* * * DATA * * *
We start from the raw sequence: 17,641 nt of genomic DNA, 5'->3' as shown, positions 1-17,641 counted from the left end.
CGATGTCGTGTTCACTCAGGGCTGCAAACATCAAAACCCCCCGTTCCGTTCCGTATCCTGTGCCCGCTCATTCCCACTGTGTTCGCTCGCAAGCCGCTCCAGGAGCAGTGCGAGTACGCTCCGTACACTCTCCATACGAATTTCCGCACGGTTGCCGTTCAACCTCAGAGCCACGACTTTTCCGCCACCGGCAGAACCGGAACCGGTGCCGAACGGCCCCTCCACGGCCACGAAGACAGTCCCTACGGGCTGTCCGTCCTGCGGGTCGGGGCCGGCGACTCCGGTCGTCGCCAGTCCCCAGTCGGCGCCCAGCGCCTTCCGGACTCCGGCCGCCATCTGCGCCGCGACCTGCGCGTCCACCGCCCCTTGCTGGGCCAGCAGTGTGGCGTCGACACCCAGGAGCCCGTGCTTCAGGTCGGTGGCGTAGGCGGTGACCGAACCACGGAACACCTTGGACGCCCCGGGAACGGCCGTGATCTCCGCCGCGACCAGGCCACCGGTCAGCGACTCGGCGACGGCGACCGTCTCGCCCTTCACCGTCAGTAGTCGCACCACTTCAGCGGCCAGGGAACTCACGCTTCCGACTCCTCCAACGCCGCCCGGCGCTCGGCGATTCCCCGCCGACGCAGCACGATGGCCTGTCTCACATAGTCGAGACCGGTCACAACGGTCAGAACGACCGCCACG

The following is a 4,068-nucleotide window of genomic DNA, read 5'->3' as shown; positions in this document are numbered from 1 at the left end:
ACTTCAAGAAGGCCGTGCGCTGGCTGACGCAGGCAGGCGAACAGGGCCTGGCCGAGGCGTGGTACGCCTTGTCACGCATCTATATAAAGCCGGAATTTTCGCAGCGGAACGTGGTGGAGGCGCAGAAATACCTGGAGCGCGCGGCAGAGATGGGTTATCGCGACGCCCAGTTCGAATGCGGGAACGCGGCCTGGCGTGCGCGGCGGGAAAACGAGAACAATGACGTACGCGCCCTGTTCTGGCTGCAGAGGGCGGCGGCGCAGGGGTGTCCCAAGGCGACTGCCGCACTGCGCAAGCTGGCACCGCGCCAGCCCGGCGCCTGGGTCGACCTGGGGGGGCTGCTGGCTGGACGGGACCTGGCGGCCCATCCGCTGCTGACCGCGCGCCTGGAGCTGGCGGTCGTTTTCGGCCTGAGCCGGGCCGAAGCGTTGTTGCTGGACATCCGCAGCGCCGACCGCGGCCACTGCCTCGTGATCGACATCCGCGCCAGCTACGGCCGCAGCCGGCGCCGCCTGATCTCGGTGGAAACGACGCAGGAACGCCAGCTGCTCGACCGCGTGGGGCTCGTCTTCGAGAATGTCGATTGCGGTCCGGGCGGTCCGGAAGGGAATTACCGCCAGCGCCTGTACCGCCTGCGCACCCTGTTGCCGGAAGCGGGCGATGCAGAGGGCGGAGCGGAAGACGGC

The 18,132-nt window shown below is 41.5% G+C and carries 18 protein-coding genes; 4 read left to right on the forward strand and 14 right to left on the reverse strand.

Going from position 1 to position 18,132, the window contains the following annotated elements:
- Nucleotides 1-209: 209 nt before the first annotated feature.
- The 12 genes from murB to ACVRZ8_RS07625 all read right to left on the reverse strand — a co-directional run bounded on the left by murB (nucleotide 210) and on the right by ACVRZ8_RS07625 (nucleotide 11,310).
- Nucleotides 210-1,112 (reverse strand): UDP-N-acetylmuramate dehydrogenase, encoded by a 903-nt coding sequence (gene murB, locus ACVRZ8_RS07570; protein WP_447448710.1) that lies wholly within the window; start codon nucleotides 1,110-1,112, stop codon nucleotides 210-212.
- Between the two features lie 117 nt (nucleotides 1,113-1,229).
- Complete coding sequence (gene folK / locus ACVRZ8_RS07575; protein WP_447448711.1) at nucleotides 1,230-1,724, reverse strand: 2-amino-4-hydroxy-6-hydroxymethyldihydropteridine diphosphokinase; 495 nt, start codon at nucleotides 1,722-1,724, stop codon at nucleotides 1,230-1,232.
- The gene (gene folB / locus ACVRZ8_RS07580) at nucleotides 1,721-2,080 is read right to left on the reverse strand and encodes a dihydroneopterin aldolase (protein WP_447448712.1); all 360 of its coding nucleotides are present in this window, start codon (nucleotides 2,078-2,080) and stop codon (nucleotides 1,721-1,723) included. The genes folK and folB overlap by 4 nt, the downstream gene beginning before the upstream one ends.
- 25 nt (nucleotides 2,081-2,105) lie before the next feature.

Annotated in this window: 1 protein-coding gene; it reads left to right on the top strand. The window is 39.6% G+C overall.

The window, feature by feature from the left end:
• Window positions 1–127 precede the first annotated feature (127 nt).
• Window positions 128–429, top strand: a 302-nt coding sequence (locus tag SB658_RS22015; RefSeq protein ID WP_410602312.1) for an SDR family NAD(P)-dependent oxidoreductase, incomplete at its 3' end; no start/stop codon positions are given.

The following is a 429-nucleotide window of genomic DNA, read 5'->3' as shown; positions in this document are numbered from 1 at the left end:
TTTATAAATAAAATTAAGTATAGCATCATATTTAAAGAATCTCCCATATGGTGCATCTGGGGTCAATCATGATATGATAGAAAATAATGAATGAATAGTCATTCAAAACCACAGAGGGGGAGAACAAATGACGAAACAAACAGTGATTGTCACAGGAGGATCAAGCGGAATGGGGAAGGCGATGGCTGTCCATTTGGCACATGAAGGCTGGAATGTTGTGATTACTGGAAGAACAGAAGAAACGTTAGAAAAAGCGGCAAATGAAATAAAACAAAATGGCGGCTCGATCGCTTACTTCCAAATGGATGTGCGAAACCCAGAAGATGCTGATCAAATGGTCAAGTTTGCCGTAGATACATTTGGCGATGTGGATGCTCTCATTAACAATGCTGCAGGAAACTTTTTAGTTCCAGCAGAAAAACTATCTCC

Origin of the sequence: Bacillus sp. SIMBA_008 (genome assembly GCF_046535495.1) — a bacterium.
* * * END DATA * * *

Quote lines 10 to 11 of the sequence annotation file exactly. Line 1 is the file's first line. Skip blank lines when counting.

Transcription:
- Between the two features lie 117 nt (nucleotides 1,113-1,229).
- Complete coding sequence (gene folK / locus ACVRZ8_RS07575; protein WP_447448711.1) at nucleotides 1,230-1,724, reverse strand: 2-amino-4-hydroxy-6-hydroxymethyldihydropteridine diphosphokinase; 495 nt, start codon at nucleotides 1,722-1,724, stop codon at nucleotides 1,230-1,232.